SpaceX Grasshopper Rocket Flies Higher than the Chrysler Building Now

SpaceX's reusable Grasshopper rocket is growing up. And up and up and up. It just set a new record for height, hovering at over 325 meters (1066 feet)—higher than Manhattan's Chrysler Building—and hovering there, before coming back down and landing on its launchpad safely.


The Grasshopper itself is a 10-story Vertical Takeoff, Vertical Landing rocket. It's made from "a Falcon 9 rocket first stage tank, Merlin 1D engine, four steel and aluminum landing legs with hydraulic dampers, and a steel support structure." Unlike other rockets that are designed to burn up on re-entry, the Grasshopper can withstand the heat, and be used for further launches.

The previous record had been 250 meters, and the very first flight was a mere 3 seconds at six feet, just this past September. The big bottleneck is mostly a software issue, jiggering flight and landing algorithms, which were used for the first time this flight.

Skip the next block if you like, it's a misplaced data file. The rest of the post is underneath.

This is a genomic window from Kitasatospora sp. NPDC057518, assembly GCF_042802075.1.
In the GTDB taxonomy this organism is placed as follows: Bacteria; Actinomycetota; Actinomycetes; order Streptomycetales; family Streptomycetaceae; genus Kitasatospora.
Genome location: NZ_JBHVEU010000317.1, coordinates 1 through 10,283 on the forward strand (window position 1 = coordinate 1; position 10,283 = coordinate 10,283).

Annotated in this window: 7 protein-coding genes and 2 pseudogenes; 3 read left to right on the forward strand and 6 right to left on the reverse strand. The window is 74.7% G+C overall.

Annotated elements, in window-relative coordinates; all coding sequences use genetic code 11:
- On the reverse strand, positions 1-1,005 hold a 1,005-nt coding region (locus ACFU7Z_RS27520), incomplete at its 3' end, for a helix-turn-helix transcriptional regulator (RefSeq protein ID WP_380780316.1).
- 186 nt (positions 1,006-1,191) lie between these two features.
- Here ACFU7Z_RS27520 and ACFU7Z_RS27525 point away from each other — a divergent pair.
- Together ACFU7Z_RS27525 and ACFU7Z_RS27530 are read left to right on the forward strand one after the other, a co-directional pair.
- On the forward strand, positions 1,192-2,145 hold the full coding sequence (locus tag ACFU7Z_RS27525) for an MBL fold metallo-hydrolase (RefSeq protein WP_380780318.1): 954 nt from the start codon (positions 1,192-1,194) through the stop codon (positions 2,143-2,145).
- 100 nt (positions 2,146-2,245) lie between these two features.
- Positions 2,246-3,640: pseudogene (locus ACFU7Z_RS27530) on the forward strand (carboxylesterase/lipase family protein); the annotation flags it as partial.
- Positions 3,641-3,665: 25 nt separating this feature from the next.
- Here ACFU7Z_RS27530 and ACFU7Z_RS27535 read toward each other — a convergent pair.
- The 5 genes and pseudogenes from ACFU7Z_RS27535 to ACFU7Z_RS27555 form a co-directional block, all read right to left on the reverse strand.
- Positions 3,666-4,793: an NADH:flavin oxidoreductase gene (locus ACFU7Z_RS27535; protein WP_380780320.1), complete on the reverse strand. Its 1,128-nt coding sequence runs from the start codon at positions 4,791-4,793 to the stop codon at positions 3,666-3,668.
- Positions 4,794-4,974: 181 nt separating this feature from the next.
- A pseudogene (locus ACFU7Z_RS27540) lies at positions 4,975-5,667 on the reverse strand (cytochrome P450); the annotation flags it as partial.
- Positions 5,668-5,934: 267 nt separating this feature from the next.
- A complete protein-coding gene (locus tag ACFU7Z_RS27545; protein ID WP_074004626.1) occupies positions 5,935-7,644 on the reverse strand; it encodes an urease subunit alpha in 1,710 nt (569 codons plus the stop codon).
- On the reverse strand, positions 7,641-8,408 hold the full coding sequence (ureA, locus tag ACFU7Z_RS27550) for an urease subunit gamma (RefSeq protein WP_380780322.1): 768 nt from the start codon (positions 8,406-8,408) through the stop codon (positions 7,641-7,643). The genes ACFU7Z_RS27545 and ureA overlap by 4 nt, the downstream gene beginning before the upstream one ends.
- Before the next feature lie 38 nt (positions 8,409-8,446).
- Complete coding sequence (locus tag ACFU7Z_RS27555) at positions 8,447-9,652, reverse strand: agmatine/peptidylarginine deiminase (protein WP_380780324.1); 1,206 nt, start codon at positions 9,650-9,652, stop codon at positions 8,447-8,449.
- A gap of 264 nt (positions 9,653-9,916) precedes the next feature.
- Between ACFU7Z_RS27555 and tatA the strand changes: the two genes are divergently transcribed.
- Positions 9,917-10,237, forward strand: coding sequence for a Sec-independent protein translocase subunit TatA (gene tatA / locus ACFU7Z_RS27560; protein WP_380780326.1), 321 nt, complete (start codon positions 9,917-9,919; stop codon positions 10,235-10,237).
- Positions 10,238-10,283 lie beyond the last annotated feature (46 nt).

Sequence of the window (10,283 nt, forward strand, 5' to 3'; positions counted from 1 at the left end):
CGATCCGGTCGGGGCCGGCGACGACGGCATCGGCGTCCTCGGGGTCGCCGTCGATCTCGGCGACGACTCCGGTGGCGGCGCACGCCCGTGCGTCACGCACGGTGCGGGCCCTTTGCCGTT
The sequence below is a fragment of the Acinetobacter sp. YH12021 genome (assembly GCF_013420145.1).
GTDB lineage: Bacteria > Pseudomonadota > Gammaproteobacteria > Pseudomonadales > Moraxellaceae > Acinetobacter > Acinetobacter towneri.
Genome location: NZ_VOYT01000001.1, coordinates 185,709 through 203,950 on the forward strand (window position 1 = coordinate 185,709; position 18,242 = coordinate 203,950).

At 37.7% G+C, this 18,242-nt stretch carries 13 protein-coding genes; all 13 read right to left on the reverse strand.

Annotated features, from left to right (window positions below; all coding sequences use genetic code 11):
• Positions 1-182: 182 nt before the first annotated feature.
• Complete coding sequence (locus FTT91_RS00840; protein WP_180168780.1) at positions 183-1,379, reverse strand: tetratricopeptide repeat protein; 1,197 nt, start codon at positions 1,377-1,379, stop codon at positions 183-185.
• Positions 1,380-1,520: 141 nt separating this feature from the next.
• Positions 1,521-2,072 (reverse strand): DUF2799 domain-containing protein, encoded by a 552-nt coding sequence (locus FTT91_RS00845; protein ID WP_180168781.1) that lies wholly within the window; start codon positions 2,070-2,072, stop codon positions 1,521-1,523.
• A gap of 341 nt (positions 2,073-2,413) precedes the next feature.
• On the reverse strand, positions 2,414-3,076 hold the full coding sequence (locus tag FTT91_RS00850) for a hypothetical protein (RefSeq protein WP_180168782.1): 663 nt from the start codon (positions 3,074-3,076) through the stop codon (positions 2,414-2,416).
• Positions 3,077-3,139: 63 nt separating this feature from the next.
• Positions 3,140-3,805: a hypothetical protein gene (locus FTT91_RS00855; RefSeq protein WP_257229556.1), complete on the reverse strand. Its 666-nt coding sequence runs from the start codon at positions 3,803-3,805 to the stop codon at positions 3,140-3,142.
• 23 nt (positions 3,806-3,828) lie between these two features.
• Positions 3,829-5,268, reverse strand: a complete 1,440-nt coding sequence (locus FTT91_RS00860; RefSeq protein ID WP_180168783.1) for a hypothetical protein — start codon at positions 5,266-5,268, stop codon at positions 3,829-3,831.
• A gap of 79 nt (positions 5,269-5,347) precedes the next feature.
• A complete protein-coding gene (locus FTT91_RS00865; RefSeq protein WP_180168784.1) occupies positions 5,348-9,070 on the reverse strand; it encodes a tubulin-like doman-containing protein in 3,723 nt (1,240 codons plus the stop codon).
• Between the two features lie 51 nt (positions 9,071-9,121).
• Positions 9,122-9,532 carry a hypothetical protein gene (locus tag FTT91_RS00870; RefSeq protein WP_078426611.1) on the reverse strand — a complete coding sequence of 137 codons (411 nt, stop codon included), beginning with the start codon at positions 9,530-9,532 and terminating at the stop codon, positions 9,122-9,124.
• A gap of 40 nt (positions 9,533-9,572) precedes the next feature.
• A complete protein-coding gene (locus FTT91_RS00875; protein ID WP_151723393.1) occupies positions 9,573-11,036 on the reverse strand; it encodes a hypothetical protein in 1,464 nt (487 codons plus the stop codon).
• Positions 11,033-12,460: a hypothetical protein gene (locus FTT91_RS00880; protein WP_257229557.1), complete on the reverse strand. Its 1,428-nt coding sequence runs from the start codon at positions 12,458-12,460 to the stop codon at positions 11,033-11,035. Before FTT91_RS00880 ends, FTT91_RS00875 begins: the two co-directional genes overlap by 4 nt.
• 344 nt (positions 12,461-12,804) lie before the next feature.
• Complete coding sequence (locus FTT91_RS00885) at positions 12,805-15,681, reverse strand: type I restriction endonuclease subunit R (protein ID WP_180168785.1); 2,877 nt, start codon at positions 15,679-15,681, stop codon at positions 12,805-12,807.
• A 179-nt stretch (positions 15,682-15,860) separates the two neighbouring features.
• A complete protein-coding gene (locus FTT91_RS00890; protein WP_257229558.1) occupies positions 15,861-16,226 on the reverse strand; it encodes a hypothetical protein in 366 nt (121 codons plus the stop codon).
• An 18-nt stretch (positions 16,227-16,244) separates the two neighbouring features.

If you're wondering how our brat grandkids are going to commute to their moon spas, it will probably look a lot like this. [YouTube]


Rodney McKay

When I was a kid, long ago, I was into model rockets. One day I launched one with an engine that was was too small. The rocket rose perhaps five feet, hovered a second, then settled back onto its fins, upright. A few seconds later, the ejection charge kicked the parachute out.

I spent years trying unsuccessfully to recreate that "flight", so the Grasshopper is kind of a dream come true for me.